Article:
In a statement shared on its official Twitter account, TfL said that “Uber London Limited is not fit and proper to hold a private hire operator license,” saying that its “approach and conduct demonstrate a lack of corporate responsibility in relation to a number of issues.”
TfL mentioned Uber’s approach to reporting criminal offences, and how it obtains Enhanced Disclosure and Barring Service (DBS) criminal record checks for its drivers.
Other factors in the decision include how medical certificates for its drivers are obtained, and its use of ‘Grayball’ software, which prevents accounts believed to belong to regulatory officials from using the service.
Uber has 21 days to appeal. According to the statement, Uber can continue to operate in the city while it’s appeals the decision. If Uber is unable to convince TfL to issue it with a new license, it will lose access to one of its most profitable markets. It could also spell disaster for its 40,000 drivers, many of whom have taken out expensive leases or loans to drive for Uber, and rely on the ridesharing service as their sole income provider.
In an emailed statement, Tom Elvidge, General Manager of Uber in London, said that the company will immediately challenge the decision in the courts. He also challenged the rationale used by TfL, saying:
Drivers who use Uber are licensed by Transport for London and have been through the same enhanced DBS background checks as black cab drivers. Our pioneering technology has gone further to enhance safety with every trip tracked and recorded by GPS. We have always followed TfL rules on reporting serious incidents and have a dedicated team who work closely with the Metropolitan Police. As we have already told TfL, an independent review has found that ‘greyball’ has never been used or considered in the UK for the purposes cited by TfL.
Elvidge accused TfL and London mayor Sadiq Khan of caving into “a small number of people who want to restrict consumer choice.”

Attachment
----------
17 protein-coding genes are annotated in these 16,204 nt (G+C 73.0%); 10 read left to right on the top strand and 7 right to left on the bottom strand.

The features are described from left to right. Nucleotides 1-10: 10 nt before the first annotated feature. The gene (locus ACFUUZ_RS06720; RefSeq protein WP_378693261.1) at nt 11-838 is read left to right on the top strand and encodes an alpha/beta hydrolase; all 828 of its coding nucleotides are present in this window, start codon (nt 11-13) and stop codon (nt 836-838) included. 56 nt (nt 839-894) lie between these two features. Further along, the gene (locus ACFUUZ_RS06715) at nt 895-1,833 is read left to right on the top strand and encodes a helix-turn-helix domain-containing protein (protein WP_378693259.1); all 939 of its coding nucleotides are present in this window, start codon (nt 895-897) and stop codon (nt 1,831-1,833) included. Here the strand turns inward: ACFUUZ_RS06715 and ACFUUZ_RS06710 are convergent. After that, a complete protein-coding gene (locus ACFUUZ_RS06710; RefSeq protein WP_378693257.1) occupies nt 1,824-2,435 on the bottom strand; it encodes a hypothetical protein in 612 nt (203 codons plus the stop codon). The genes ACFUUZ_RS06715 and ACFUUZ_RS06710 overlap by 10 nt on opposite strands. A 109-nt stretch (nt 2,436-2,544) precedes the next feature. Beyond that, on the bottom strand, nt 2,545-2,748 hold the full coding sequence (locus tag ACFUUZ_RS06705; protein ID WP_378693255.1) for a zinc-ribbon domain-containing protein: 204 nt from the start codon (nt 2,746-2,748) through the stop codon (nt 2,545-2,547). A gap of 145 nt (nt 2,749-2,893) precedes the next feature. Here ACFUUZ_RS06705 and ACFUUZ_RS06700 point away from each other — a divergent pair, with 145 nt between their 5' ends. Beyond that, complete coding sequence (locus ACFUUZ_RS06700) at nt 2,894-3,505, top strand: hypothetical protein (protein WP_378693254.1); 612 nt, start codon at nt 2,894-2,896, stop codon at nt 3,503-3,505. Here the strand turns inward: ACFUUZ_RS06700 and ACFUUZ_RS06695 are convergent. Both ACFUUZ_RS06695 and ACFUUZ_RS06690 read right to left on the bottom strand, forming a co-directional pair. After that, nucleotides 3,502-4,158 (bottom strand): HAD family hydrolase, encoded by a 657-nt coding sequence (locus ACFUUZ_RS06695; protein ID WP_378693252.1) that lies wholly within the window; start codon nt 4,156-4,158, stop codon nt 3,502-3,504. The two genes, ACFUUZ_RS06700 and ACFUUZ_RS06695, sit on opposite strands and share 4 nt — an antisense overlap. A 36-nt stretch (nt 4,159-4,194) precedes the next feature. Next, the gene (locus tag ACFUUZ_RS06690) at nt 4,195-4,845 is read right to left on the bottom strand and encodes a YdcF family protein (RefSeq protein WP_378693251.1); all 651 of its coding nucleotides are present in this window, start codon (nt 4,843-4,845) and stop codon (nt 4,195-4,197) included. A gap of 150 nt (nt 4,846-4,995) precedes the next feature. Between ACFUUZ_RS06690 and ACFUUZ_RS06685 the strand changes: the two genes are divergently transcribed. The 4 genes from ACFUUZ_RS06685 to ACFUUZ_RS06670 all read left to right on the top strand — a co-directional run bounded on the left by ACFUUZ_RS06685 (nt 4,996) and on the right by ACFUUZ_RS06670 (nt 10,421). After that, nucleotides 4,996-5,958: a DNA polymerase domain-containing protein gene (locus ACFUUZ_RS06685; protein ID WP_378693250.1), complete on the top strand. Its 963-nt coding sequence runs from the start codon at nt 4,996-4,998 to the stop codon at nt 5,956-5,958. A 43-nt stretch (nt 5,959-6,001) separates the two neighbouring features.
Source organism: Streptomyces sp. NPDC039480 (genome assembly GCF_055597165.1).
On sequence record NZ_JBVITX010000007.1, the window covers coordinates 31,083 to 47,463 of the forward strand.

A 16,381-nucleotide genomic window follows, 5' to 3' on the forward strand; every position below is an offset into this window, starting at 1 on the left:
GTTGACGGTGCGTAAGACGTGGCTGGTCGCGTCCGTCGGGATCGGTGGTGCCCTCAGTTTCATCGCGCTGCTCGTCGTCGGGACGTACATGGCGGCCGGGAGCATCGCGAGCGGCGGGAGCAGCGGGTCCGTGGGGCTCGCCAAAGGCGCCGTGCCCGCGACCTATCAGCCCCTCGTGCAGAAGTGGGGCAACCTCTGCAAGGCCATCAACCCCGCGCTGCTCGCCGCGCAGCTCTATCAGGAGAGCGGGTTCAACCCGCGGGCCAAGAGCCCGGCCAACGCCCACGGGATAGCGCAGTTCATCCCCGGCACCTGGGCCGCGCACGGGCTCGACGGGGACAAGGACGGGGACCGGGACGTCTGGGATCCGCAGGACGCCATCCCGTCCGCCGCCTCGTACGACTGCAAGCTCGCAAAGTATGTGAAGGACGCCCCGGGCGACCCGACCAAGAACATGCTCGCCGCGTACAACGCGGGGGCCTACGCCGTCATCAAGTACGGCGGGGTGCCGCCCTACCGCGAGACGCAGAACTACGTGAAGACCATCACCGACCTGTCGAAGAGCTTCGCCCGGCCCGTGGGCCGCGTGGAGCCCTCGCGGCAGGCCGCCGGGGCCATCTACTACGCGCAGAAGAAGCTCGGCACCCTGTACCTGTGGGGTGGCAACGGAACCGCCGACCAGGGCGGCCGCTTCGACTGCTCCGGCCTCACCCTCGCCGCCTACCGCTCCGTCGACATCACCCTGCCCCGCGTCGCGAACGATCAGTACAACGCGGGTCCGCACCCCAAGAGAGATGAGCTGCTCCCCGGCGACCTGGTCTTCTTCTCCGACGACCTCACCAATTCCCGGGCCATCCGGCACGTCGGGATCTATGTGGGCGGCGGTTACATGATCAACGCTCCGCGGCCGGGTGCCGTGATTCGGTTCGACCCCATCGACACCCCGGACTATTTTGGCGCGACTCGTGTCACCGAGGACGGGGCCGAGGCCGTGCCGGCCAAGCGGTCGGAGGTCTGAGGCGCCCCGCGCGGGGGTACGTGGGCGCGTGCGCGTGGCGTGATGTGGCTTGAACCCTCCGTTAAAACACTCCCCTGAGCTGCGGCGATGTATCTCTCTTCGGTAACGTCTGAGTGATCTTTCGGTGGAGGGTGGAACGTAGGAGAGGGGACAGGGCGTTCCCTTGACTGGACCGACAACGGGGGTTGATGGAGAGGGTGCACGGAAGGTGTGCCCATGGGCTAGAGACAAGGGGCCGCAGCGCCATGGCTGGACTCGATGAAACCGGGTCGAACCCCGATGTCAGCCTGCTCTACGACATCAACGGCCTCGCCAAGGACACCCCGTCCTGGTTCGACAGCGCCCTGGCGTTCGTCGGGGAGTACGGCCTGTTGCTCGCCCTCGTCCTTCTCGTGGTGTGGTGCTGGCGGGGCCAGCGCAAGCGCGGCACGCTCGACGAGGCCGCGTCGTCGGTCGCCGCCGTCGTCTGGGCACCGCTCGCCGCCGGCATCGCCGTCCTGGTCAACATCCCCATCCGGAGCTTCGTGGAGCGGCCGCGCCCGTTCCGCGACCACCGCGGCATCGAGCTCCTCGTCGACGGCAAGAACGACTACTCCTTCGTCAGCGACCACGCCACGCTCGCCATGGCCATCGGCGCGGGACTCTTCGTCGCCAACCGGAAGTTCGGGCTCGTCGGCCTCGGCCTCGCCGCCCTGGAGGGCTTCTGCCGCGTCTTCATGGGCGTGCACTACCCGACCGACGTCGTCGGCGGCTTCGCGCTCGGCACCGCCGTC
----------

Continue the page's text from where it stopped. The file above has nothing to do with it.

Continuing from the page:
This is likely a reference to London’s incumbent black cab drivers, who are largely critical of what they claim as unfair competition from Uber. A major point of contention is the fact that Uber drivers don’t have to take “the knowledge” — the tough test that examines how well a driver knows the city. They also argue that Uber is undermining the trade by undercutting them on price.
The London Taxi Drivers’ Association is predictably pleased with the decision, with General Secretary Steve McNamara saying TfL had “made the right call.” In a statement, he said:
Since it first came onto our streets Uber has broken the law, exploited its drivers and refused to take responsibility for the safety of passengers. We expect Uber will again embark on a spurious legal challenge against the Mayor and TfL, and we will urge the court to uphold this decision.
This immoral company has no place on London’s streets.
Shortly after the announcement from TfL, Khan issued a statement on his Facebook page:
I want London to be at the forefront of innovation and new technology and to be a natural home for exciting new companies that help Londoners by providing a better and more affordable service.
However, all companies in London must play by the rules and adhere to the high standards we expect – particularly when it comes to the safety of customers. Providing an innovative service must not be at the expense of customer safety and security.
I fully support TfL’s decision – it would be wrong if TfL continued to license Uber if there is any way that this could pose a threat to Londoners’ safety and security.
Any operator of private hire services in London needs to play by the rules.
Separately, Uber has confirmed that its UberEATS food delivery service will not be impacted by TfL’s decision. Speaking to UK daily The Metro, an Uber spokesperson said: ‘The licence only applies to private-hire operations as it’s granted by Transport for London so UberEATS is not impacted by the licence – or lack of.’
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